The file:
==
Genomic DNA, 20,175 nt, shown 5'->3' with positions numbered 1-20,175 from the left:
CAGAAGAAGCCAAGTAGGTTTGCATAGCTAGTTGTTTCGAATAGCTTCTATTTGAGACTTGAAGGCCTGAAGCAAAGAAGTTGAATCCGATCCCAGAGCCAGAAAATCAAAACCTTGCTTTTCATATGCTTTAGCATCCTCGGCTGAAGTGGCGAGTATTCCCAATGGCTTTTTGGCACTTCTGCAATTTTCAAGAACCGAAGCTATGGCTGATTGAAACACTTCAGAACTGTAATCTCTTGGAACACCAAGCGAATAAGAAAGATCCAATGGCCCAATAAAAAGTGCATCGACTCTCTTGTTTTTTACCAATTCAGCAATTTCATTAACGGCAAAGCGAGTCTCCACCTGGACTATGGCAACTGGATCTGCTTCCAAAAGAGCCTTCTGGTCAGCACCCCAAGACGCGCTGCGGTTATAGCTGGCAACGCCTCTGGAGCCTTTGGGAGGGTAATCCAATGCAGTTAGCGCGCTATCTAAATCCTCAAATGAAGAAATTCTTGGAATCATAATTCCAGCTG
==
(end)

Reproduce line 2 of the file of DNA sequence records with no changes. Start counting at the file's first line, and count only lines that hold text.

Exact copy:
CAGAAGAAGCCAAGTAGGTTTGCATAGCTAGTTGTTTCGAATAGCTTCTATTTGAGACTTGAAGGCCTGAAGCAAAGAAGTTGAATCCGATCCCAGAGCCAGAAAATCAAAACCTTGCTTTTCATATGCTTTAGCATCCTCGGCTGAAGTGGCGAGTATTCCCAATGGCTTTTTGGCACTTCTGCAATTTTCAAGAACCGAAGCTATGGCTGATTGAAACACTTCAGAACTGTAATCTCTTGGAACACCAAGCGAATAAGAAAGATCCAATGGCCCAATAAAAAGTGCATCGACTCTCTTGTTTTTTACCAATTCAGCAATTTCATTAACGGCAAAGCGAGTCTCCACCTGGACTATGGCAACTGGATCTGCTTCCAAAAGAGCCTTCTGGTCAGCACCCCAAGACGCGCTGCGGTTATAGCTGGCAACGCCTCTGGAGCCTTTGGGAGGGTAATCCAATGCAGTTAGCGCGCTATCTAAATCCTCAAATGAAGAAATTCTTGGAATCATAATTCCAGCTG